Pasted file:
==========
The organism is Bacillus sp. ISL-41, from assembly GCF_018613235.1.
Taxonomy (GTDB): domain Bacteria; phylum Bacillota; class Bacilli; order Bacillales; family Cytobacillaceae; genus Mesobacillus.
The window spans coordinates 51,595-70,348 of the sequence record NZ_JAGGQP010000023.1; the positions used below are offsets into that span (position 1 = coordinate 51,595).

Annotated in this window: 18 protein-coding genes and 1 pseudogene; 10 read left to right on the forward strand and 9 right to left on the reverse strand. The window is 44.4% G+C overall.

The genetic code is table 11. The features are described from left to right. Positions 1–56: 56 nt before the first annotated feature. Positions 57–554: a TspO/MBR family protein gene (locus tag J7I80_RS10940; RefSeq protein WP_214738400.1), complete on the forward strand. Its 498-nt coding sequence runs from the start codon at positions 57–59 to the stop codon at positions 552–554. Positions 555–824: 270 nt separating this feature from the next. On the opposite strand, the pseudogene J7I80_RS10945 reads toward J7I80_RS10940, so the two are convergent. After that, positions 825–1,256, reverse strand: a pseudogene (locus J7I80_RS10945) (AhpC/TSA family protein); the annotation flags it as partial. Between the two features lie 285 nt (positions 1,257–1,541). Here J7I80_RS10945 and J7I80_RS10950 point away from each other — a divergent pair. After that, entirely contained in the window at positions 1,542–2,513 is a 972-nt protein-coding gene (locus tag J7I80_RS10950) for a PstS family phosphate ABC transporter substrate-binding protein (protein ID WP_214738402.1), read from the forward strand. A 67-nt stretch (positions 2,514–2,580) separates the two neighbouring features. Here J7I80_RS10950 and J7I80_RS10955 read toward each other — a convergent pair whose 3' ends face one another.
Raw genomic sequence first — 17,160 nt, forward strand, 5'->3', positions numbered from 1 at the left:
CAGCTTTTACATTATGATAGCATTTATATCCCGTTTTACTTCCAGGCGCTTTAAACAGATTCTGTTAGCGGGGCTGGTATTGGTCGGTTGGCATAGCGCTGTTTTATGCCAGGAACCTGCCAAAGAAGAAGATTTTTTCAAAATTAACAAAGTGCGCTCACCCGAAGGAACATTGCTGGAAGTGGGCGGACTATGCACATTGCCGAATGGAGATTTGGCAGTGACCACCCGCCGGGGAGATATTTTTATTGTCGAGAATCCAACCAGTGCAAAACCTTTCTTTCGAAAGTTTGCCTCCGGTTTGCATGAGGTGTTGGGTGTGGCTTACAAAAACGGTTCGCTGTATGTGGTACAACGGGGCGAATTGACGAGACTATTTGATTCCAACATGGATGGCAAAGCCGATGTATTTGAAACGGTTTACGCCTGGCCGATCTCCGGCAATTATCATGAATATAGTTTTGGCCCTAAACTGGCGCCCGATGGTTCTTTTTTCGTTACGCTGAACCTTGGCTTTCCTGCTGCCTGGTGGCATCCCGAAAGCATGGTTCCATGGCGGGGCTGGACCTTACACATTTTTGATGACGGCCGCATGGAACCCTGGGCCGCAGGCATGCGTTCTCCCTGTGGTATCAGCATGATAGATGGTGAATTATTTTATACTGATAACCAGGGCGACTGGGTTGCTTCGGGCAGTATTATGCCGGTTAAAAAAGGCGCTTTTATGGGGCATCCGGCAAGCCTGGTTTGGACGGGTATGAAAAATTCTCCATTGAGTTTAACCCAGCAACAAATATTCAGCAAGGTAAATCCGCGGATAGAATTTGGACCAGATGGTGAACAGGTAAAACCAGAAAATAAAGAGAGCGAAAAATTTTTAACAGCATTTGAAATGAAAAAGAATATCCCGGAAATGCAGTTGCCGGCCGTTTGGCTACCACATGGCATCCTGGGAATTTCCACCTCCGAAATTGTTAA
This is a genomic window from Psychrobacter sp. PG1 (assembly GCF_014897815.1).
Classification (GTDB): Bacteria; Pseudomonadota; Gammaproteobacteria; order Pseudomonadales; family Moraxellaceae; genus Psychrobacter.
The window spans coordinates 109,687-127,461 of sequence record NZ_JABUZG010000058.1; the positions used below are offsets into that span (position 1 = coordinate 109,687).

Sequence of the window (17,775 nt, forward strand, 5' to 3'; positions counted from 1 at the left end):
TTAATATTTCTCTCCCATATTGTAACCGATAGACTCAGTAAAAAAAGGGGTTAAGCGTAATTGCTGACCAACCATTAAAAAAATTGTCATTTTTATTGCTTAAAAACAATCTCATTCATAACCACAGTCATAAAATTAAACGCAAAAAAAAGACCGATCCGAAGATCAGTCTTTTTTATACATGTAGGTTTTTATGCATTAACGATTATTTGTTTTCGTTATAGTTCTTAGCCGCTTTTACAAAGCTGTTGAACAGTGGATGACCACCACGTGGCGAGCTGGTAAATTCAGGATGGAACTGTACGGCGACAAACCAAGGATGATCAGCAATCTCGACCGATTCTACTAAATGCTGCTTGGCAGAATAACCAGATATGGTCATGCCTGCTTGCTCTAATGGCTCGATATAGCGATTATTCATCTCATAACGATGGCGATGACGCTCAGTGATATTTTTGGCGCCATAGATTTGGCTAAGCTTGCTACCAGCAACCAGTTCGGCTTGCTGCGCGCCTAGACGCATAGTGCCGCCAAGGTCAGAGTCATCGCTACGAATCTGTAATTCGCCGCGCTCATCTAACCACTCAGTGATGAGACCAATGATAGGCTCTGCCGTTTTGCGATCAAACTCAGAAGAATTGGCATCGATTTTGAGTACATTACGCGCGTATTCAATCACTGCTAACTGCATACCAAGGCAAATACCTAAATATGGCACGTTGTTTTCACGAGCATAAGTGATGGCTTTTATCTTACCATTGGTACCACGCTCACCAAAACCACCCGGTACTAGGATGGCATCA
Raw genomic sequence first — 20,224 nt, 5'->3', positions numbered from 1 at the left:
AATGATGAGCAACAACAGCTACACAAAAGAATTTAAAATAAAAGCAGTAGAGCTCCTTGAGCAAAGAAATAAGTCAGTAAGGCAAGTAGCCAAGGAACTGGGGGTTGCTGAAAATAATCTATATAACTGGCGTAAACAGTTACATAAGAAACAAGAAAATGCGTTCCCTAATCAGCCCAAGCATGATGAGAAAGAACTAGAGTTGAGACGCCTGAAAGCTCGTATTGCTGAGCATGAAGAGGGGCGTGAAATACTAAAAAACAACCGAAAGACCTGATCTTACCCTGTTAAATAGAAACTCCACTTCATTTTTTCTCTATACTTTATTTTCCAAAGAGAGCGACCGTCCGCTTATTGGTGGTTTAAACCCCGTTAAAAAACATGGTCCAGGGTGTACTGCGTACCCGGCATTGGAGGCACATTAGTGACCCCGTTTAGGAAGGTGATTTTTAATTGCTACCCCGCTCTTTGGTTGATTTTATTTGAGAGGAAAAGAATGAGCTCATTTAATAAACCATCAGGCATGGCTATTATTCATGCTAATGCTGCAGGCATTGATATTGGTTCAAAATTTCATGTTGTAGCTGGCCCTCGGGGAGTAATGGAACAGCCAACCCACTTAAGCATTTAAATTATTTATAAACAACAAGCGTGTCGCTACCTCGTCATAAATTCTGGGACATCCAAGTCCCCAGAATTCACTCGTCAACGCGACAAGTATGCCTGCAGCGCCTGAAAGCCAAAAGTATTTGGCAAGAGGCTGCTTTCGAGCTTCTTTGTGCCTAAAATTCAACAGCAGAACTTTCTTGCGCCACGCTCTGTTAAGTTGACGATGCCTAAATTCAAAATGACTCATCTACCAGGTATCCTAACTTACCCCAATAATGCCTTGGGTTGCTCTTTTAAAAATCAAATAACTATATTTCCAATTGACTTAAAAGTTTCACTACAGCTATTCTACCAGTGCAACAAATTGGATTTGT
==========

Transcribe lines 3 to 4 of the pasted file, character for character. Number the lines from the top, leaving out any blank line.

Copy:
The window spans coordinates 51,595-70,348 of the sequence record NZ_JAGGQP010000023.1; the positions used below are offsets into that span (position 1 = coordinate 51,595).

Annotated in this window: 18 protein-coding genes and 1 pseudogene; 10 read left to right on the forward strand and 9 right to left on the reverse strand. The window is 44.4% G+C overall.